I would recommend this book to others. This is the first book by Stephanie Knipper that I have read and I am really impressed by her ability to write wonderful characters dealing with a lot of difficult issues. I would definitely like to read from this author in the future.

I received a review copy of this book from HighBridge Audio via LibraryThing Early Reviewers.

Initial Thoughts
I enjoyed this story. The narration was great. I really liked the little bit of magic that made its way into the story.  

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review 2017-03-15 17:21
Himself
Himself: A Novel - Jess Kidd

Mahoney was dropped off at a Dublin orphanage when he was just a baby. Now, 26 years later, he has come into possession of a note that tells him of his mother's name and where she was from.  Mahoney decides to return to the small, west coast Irish town of Mulderrig to see if he can figure out the truth of his mother.  However, Orla Sweeney was a blight on the town of Mulderrig and most of the folks are glad to have her gone, by whatever means.  Orla and her son share the gift of ghosts-and the ghosts tell secrets about the townsfolk. When Mahoney returns and reveals his parentage, many of the townsfolk are put out and don't want the memories of Orla to return.  With the help of an aging thespian, Mrs. Cauley, Mahoney will use his gifts and the town's fear to find out what happened to his mother.  



Himself is an amazing story of mystery, secrets, acceptance and a bit of magic.  I was immediately pulled in from the beginning when we see Orla's murder and Mahoney's return to the strange town.  I was especially interested in all of the ghosts that Mahoney is able to see and loved his interactions with them, especially Ida. Mahoney's journey took me to a beautiful and haunting Irish town in 1976. From an enchanted forest to a low-tide island and magnificent old buildings, reveal Mulderrig's appeal.  Even more than the setting, the cast of characters is expertly drawn.  Both the living and the dead receive full attention in the hunt for revealing Orla's fate.  For me, Mrs. Cauley stole the show with her straightforward attitude and unrelenting will.  I am in love with her comebacks and her promptly placed farts in church.    The mystery of who exactly killed Orla kept me reading.  I really wanted Mahoney to connect with his mother's ghost.  I do wish there was more of a resolve there, but the ending was still satisfying.   The mix of history, mystery, and grand characters sprinkled with a bit of supernatural created a wonderful world that I absolutely could not put down. 

This book was received for free in return for an honest review. 

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review 2017-03-15 01:16
Review: American Street by Ibi Zoboi
American Street - Ibi Zoboi

Initial reaction: I enjoyed every moment of this novel because it was an emotional and realistic journey with a strong protagonist whose narrative voice stayed with me long after I finished the story. It's a difficult read to swallow in places because of the actions of some of the characters, but in the end, I was rooting for Fabiola to find her footing.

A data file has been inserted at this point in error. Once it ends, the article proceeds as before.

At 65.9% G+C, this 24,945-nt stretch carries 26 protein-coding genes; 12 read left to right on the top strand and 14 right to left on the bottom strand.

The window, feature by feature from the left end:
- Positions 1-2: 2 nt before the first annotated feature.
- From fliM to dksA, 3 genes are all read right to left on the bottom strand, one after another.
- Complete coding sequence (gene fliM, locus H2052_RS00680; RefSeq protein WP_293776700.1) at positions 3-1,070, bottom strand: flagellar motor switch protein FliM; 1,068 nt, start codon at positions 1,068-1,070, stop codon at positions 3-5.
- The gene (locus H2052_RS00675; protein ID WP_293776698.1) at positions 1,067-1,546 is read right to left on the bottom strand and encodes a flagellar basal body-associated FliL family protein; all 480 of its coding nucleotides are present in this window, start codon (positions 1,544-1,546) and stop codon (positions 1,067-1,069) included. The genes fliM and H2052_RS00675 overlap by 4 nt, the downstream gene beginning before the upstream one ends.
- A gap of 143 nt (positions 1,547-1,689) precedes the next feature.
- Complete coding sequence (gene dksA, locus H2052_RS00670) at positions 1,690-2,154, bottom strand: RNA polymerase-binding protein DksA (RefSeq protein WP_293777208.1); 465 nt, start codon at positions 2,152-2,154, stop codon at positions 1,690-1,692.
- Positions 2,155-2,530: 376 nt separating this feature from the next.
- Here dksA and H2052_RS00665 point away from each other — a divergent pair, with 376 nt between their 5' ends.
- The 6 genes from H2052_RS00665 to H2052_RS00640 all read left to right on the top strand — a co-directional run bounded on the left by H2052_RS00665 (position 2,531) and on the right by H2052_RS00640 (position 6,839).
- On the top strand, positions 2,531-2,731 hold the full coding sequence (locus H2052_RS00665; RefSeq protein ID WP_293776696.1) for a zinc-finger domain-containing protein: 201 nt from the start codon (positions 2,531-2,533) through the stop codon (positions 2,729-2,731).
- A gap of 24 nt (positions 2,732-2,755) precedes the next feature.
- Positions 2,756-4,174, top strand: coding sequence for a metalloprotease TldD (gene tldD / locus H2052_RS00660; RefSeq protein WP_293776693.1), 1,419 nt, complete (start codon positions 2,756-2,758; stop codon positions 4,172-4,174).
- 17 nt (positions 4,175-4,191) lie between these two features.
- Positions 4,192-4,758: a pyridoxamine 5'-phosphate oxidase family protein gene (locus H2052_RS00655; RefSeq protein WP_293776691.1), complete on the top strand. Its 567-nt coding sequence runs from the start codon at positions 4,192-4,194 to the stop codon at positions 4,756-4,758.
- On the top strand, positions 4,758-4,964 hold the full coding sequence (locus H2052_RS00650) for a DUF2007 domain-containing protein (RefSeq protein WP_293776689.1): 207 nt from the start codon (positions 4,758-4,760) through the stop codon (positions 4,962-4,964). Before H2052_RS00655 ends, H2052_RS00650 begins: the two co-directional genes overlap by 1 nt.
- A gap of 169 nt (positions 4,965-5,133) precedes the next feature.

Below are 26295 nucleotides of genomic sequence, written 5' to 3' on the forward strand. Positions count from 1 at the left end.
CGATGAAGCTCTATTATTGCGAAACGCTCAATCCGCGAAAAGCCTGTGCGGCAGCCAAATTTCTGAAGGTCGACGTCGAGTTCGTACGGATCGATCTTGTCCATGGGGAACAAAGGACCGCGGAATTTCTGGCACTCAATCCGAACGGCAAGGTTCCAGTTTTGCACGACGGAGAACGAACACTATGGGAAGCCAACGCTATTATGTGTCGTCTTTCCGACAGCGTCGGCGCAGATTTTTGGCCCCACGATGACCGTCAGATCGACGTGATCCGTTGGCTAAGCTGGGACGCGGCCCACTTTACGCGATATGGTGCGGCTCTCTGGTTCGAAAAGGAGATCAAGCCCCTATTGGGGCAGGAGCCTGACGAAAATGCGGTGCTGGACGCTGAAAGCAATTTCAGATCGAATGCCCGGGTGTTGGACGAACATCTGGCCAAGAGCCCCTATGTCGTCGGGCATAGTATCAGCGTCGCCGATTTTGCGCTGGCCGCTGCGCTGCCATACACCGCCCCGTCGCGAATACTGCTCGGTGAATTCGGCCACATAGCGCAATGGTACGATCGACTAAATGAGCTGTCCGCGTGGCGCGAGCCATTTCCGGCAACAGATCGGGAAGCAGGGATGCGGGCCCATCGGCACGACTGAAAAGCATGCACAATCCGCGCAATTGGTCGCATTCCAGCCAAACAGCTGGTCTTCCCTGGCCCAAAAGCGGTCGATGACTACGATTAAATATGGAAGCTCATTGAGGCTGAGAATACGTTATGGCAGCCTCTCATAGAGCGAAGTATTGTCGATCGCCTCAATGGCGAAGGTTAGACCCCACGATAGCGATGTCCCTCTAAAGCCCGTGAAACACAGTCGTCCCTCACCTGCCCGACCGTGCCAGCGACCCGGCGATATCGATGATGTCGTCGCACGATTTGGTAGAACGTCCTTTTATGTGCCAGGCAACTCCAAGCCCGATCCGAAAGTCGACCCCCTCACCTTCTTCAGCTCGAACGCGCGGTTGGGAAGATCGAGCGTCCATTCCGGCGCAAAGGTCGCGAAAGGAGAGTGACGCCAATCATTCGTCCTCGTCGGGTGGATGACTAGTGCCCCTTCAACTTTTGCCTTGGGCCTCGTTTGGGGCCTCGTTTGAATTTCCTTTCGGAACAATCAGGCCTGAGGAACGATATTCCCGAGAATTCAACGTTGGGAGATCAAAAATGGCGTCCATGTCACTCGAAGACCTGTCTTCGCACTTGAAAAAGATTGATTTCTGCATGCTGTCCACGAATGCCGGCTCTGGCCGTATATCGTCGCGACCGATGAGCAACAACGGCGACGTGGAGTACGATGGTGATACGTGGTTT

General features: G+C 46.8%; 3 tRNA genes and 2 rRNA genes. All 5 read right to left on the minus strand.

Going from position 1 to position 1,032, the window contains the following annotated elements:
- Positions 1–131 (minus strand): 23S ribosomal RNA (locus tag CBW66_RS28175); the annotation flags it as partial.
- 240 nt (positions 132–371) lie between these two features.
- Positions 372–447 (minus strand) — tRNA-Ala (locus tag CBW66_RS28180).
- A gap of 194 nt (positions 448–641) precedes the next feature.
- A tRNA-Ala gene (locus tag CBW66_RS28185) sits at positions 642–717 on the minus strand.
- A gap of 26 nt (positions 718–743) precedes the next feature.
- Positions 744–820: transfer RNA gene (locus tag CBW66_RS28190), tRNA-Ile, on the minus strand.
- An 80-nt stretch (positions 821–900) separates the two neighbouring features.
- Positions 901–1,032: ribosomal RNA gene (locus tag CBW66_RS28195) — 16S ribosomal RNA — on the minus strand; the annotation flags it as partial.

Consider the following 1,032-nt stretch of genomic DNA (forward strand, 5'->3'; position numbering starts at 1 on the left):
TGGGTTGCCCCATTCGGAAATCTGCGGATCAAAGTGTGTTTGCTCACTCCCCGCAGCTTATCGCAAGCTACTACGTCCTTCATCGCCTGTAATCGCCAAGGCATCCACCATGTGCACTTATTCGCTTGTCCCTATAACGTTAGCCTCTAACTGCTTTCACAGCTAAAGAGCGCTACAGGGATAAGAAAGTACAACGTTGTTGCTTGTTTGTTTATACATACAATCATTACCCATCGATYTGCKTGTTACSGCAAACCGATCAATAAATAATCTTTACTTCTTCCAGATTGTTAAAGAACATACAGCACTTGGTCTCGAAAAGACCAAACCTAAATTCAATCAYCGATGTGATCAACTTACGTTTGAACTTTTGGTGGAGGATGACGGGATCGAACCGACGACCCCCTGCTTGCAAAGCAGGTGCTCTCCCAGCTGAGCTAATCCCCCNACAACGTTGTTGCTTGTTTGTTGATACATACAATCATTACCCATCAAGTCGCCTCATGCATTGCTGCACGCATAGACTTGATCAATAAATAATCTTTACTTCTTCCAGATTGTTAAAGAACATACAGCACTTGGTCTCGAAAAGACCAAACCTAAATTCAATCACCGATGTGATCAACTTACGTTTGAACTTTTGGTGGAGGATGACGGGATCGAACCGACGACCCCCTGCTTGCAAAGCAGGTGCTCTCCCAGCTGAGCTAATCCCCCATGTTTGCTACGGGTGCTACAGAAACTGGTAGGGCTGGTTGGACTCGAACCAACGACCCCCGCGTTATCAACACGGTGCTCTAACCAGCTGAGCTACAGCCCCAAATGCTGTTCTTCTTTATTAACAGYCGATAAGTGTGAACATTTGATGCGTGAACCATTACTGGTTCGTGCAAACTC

Full review:

I have so many emotions upon finishing "American Street" - and that's a very good thing.

It's a story with many layers to its narrative, brought to life by the vivid narration and characterization throughout. "American Street" tells the story of Fabiola, a Haitian immigrant arriving in the United States, but separated from her mother along the way when she's detained by authorities at the airport. Fabiola ends up in Detroit, living with her aunt and three cousins as she tries to adjust to life in America between waiting for efforts to get her mother back and pursuing her own ends to make it happen. This is only part of the story, as Fabiola reflects on her experiences in Haiti, struggles to fit in alongside her cousins at school, discovers some tough truths involving the people around her, both friends and enemies alike.

I think Fabiola is one of the most well rounded and voiced protagonists I've read in a YA work in a long time. She's fiercely loyal to her family, faith (she practices Voudou, which is probably one of the few times it's actually portrayed in a non-stereotypical way that I've seen in many works, including YA), and goals. She's not without flaws, and the way she recounts her experiences in Haiti alongside her difficult adjustment to life in Detroit is vibrant and vivid. The relationship between her and her cousins (Primadonna, Chantal, and Pri) is wonderfully done. I liked the rolling banter between them in places, allowing the reader to get to know them in the way that is close to Fabiola, but also for their own motivations. The narrative allows a deeper eye into some of the side-characters through monologue snippets delivered between chapters in a seamless way. I was even taken by the scenes of romance and relationship building that I saw through the narrative. The diversity of the characterization feels natural, well established, and refreshing to read in many respects.

I'll admit "American Street" hit me hard on a number of emotional levels because of the way the story unfolds and the turns of conflict. The narrative takes an honest look at relationship abuse, drug dealing and abuse, inner-city life, cultural clashes, among a number of other subjects. One could say that in some ways, there quite a few threads that aren't completely tied, but its Fabiola's resilience and transformation that carries the momentum of the story despite places where the story could've had better closure. The weight of Fabiola's decisions also factor into the story and give some raw moments of grief and coming to terms that really stood out for me. In the end, I really appreciated the narrative journey that "American Street" took me on, and it's one I'd definitely read again.

Overall score: 4/5 stars.